Wednesday, 4 December 2013


Watch where you are walking

CHRISTMAS is proving too much for some pedestrians who have not just grown careless in traffic but almost suicidal.

The problem revealed itself when one woman loaded with bags, festive wrapping paper peeping coyly out of one of them began to cross the road about 100 metres ahead of me.

She didn’t look left and she didn’t look right, just continued her slow plodding way right in front of my car which would have hit her had I not pulled up. Even when she reached the pavement there was no realisation of what she had done and she simply turned right up Commercial Road and carried on walking.

Some people, I thought, but over the next week I saw several other ludicrous traffic incidents either from my car or while I was a pedestrian myself.

A man carrying a large cardboard box but in such a way he couldn’t see the traffic he was stepping out in front of, two woman walking out into the road with their heads bent over a  package with a bow on it instead of with their eyes on the cars braking to avoid them and an elderly man with what looked like a large box of Christmas chocolates in his bag.

He at least had some of his wits about him and waved a walking stick at cars to encourage traffic to stop as he stepped slowly across the road… less than 30 metres from a pedestrian crossing.

Do Christmas pedestrians have some sort operation to remove their sanity? I’ve kept the best one for last.

A mother quite rightly reprimanded her young daughter who she’d grabbed just as she was about to run out into the road… but as she bent over to deliver the reprimand into her daughter’s ear they had already started to cross the road right in front of a van which they’d missed seeing. Sort of spoilt the safety message a bit!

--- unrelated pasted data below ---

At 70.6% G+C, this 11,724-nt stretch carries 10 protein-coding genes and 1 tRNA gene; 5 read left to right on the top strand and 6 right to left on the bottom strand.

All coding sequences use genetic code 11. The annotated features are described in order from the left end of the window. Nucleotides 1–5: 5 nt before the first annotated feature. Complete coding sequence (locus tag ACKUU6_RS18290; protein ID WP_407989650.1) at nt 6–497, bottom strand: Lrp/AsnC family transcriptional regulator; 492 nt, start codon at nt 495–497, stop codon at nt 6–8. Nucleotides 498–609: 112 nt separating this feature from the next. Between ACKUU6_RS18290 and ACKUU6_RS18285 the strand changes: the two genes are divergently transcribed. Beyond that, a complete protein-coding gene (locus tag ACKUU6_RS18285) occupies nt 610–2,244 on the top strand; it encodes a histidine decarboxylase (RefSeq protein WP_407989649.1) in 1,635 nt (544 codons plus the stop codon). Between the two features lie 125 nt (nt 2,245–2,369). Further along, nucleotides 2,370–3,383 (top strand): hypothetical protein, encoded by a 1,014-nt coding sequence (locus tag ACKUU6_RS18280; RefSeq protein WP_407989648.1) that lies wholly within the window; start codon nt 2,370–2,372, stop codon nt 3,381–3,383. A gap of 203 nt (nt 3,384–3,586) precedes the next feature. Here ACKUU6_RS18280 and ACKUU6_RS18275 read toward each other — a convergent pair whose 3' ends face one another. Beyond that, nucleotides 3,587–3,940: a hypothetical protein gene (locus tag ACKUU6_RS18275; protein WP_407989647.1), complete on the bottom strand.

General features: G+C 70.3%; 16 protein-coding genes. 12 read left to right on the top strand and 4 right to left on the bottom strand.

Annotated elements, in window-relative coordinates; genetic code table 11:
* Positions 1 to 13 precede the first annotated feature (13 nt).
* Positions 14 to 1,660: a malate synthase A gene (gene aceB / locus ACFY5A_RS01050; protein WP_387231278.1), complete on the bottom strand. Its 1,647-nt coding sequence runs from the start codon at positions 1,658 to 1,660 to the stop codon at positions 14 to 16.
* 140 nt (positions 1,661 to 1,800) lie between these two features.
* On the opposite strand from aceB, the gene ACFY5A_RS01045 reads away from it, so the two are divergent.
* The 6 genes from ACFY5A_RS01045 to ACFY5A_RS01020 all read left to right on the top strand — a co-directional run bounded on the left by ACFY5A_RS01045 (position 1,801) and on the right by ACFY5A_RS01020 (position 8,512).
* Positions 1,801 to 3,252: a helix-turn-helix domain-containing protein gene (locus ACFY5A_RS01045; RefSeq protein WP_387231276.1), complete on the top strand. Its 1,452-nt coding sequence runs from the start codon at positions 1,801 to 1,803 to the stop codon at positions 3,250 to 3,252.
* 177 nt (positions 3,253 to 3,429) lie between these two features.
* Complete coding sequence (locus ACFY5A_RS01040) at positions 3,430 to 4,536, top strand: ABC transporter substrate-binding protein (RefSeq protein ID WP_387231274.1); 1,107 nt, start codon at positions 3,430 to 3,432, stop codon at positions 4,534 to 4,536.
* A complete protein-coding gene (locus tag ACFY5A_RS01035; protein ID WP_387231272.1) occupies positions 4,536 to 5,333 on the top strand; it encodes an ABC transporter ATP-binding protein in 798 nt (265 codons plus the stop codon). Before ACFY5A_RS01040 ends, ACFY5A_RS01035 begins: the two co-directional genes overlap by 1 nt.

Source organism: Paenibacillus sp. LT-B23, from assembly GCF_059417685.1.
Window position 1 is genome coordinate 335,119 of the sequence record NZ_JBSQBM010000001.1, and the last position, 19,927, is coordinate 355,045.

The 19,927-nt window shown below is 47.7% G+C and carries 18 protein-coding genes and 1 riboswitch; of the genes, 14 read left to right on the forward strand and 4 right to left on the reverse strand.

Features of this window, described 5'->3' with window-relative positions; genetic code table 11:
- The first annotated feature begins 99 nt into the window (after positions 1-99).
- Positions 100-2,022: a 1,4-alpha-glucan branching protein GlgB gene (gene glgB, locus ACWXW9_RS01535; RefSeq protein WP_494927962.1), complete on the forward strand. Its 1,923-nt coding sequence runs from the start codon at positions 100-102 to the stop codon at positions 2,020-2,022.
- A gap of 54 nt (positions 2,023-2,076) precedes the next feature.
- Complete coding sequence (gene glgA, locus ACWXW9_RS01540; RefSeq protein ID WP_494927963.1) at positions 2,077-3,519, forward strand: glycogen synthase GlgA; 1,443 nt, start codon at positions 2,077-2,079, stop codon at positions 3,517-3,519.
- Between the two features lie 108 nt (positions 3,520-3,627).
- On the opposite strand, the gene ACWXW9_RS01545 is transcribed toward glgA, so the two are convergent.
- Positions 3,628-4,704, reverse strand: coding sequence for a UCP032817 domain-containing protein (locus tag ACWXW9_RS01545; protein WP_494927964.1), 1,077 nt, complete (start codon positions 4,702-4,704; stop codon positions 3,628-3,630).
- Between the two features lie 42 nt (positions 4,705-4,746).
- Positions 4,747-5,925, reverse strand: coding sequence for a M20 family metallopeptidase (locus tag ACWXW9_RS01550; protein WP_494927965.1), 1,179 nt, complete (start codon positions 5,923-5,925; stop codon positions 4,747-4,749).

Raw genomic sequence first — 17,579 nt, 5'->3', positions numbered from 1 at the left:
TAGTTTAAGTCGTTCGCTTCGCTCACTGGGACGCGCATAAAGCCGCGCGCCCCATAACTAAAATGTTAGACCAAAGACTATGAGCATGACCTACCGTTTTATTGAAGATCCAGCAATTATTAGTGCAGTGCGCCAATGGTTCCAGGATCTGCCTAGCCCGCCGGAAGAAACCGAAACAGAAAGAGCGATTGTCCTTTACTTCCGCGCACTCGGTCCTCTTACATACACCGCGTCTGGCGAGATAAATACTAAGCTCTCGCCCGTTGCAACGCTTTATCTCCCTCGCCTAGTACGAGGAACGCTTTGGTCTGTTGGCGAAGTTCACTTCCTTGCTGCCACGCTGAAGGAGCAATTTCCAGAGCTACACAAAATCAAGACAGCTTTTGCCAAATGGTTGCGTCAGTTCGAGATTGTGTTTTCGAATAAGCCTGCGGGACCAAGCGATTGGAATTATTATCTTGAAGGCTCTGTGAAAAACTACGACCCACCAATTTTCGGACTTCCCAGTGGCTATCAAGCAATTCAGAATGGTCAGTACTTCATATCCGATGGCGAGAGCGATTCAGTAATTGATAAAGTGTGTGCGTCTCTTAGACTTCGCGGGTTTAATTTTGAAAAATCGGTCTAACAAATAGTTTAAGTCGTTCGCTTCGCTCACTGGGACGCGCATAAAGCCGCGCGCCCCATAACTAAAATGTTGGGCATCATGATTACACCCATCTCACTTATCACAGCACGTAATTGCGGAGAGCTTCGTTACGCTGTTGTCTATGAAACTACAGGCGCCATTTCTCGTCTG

Waking up to a frosty message in the morning

WALK outside on many mornings now and chances are that your car will be covered with ice.

This tells you it is winter, not because it is freezing cold but because of all the messages scratched into icy car windows by children on their way to school.

You get the usual smiley faces, smiley snowmen, smiley Father Christmases and even the occasional mutant reindeer with certain bodily parts given greater care and attention than others!

Then you get the “fun” messages which really aren’t that much fun at all which means, with due apologies to Shakespeare, “now is the winter of our discontent”.

I really don’t want to know the likes of “Sandra snogs Rob”, that “Carmel is a bitch” and definitely not that “Max has a big one”.

There is no real malice involved but, as an early morning welcome, it put drivers off their breakfast and really only leaves them with one option. To turn on the heater and see all the messages dribble.


Going above and beyond

NEVER have doctors and health staff been under such pressure as they are now, but many still go considerably further than the extra mile to help patients.

A Weymouth woman had a medical query but was told the doctor concerned was away on holiday.

She had resigned herself to having to deal with an unfamiliar figure, so she was understandably delighted when her usual doctor took the trouble to answer her query by email… even though he was on the other side of the world in the wilds of Tasmania!

He had apparently been monitoring his calls and had taken the trouble to seek out a spot from which he was able to send emails via his phone so this patient’s query could be answered.

She was extremely impressed and felt that her care really mattered to the doctor in question who had really put himself out to help her.


Trip down the mines

A WEYMOUTH man recalled the time he accompanied work colleagues on a special adventure trip down a coal mine in the Midlands.

Down and down they went and there was a certain amount of excitement when they reached the bottom and got out of the cage, surrounded by working lights and the sight of bright white lime scattered on the ground to help neutralise waste.

There was much chatter as the group made its way along a shaft led by a knowledgeable guide.

Then one of the women in the group asked the guide a question, saying: “What is all this white stuff on the ground?”

In a deadpan voice he replied: “That’s frost. It was very cold down here last night.”

There is no record of how long her colleagues managed to stifle their laughter.

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